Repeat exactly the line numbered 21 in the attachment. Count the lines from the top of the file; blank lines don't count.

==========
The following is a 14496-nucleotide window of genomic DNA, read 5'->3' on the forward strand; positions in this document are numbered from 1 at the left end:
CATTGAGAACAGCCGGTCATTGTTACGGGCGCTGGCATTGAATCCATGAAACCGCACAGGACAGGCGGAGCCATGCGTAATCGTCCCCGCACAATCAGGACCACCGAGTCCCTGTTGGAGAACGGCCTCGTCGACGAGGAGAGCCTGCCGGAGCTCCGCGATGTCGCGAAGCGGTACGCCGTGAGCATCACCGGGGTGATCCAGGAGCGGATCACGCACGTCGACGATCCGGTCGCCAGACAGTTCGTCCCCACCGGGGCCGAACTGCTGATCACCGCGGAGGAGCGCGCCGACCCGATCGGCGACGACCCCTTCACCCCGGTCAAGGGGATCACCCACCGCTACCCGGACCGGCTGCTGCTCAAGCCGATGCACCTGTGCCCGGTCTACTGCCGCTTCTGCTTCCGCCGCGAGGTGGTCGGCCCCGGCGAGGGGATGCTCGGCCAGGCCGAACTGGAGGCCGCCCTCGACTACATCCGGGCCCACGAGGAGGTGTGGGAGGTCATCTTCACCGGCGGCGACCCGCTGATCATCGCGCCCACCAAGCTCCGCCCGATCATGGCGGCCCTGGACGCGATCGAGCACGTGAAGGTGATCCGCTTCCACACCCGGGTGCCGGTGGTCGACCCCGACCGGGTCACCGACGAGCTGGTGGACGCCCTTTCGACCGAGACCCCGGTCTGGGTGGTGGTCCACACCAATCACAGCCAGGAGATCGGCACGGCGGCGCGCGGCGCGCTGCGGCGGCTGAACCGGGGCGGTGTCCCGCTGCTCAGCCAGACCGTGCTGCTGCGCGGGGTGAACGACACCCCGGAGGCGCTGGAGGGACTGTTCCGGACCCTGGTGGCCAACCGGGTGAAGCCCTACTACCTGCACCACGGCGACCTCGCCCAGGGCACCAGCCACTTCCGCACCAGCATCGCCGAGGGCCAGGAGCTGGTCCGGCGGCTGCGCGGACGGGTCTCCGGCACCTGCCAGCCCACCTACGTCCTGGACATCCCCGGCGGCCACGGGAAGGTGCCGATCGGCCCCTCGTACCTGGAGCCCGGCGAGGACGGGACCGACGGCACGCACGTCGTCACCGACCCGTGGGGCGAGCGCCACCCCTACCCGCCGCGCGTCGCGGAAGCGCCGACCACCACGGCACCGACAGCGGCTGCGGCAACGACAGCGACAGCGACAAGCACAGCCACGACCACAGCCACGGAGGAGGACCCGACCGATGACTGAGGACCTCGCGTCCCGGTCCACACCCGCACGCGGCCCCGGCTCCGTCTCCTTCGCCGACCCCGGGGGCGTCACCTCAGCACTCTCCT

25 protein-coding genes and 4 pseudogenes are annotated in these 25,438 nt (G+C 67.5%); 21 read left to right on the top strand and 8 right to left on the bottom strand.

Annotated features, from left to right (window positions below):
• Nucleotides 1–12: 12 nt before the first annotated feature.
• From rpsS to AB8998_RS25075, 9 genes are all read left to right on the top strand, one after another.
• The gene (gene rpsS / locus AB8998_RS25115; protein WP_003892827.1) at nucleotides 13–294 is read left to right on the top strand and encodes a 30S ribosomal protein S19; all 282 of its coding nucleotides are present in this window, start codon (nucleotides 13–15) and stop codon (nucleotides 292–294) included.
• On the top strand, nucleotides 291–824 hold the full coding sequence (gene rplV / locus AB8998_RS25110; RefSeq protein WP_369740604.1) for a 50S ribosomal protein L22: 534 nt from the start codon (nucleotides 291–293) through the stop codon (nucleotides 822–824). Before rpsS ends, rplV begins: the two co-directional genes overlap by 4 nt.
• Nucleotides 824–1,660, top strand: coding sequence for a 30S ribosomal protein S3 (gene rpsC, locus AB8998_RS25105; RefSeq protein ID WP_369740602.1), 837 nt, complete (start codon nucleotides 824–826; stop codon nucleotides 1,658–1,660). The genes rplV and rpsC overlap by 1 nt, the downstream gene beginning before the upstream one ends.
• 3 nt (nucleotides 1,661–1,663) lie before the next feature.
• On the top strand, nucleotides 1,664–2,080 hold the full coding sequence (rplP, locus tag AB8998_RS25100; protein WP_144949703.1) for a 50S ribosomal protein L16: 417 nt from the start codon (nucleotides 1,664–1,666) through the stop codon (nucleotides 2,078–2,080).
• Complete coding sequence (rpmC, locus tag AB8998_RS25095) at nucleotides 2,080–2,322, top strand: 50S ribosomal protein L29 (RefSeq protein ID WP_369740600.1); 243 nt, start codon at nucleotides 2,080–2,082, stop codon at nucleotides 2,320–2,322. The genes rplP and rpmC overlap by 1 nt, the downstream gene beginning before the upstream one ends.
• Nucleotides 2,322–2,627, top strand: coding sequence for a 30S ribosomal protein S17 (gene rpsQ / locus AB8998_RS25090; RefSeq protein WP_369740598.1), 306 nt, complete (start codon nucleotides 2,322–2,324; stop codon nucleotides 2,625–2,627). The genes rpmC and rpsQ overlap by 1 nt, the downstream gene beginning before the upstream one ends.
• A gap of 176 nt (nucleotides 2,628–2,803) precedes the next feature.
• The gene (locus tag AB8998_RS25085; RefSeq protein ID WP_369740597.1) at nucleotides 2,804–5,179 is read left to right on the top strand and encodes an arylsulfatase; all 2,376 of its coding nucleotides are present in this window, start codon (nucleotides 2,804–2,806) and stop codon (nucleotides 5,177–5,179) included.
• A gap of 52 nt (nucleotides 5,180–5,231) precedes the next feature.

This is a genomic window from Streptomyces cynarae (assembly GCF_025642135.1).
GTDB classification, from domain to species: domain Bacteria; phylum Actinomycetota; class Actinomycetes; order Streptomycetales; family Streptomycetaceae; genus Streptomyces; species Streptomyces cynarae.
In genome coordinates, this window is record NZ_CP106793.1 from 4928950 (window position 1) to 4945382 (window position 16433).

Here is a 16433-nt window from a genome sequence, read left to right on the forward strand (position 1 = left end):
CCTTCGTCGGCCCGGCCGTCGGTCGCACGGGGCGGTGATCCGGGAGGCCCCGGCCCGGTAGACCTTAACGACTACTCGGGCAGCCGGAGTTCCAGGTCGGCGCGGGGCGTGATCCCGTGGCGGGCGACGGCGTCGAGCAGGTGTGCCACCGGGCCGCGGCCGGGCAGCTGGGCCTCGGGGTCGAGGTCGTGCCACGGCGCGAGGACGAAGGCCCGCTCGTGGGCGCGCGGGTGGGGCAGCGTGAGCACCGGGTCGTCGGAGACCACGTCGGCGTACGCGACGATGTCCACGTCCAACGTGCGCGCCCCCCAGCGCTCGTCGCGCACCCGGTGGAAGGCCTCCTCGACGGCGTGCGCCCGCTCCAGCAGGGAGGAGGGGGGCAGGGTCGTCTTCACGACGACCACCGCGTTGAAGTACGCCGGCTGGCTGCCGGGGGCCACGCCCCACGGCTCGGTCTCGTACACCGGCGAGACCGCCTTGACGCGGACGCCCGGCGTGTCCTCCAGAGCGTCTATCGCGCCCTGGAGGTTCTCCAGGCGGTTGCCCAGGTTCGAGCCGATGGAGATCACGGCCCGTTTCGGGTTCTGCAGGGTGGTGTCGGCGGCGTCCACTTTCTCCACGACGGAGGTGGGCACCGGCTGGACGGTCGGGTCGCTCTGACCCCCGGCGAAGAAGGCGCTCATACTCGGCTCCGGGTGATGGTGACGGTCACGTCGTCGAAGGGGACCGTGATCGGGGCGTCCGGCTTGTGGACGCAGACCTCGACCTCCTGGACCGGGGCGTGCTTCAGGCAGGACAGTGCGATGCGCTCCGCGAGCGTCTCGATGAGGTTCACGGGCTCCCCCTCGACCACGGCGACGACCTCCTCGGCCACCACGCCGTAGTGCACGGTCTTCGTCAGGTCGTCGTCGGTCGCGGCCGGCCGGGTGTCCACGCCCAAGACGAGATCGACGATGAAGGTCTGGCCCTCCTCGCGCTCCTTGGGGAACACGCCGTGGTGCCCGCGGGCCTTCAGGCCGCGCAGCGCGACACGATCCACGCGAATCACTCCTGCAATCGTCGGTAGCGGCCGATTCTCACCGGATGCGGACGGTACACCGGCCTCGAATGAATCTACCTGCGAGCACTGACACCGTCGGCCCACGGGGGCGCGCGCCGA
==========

CCTTCGTCGGCCCGGCCGTCGGTCGCACGGGGCGGTGATCCGGGAGGCCCCGGCCCGGTAGACCTTAACGACTACTCGGGCAGCCGGAGTTCCAGGTCGGCGCGGGGCGTGATCCCGTGGCGGGCGACGGCGTCGAGCAGGTGTGCCACCGGGCCGCGGCCGGGCAGCTGGGCCTCGGGGTCGAGGTCGTGCCACGGCGCGAGGACGAAGGCCCGCTCGTGGGCGCGCGGGTGGGGCAGCGTGAGCACCGGGTCGTCGGAGACCACGTCGGCGTACGCGACGATGTCCACGTCCAACGTGCGCGCCCCCCAGCGCTCGTCGCGCACCCGGTGGAAGGCCTCCTCGACGGCGTGCGCCCGCTCCAGCAGGGAGGAGGGGGGCAGGGTCGTCTTCACGACGACCACCGCGTTGAAGTACGCCGGCTGGCTGCCGGGGGCCACGCCCCACGGCTCGGTCTCGTACACCGGCGAGACCGCCTTGACGCGGACGCCCGGCGTGTCCTCCAGAGCGTCTATCGCGCCCTGGAGGTTCTCCAGGCGGTTGCCCAGGTTCGAGCCGATGGAGATCACGGCCCGTTTCGGGTTCTGCAGGGTGGTGTCGGCGGCGTCCACTTTCTCCACGACGGAGGTGGGCACCGGCTGGACGGTCGGGTCGCTCTGACCCCCGGCGAAGAAGGCGCTCATACTCGGCTCCGGGTGATGGTGACGGTCACGTCGTCGAAGGGGACCGTGATCGGGGCGTCCGGCTTGTGGACGCAGACCTCGACCTCCTGGACCGGGGCGTGCTTCAGGCAGGACAGTGCGATGCGCTCCGCGAGCGTCTCGATGAGGTTCACGGGCTCCCCCTCGACCACGGCGACGACCTCCTCGGCCACCACGCCGTAGTGCACGGTCTTCGTCAGGTCGTCGTCGGTCGCGGCCGGCCGGGTGTCCACGCCCAAGACGAGATCGACGATGAAGGTCTGGCCCTCCTCGCGCTCCTTGGGGAACACGCCGTGGTGCCCGCGGGCCTTCAGGCCGCGCAGCGCGACACGATCCACGCGAATCACTCCTGCAATCGTCGGTAGCGGCCGATTCTCACCGGATGCGGACGGTACACCGGCCTCGAATGAATCTACCTGCGAGCACTGACACCGTCGGCCCACGGGGGCGCGCGCCGA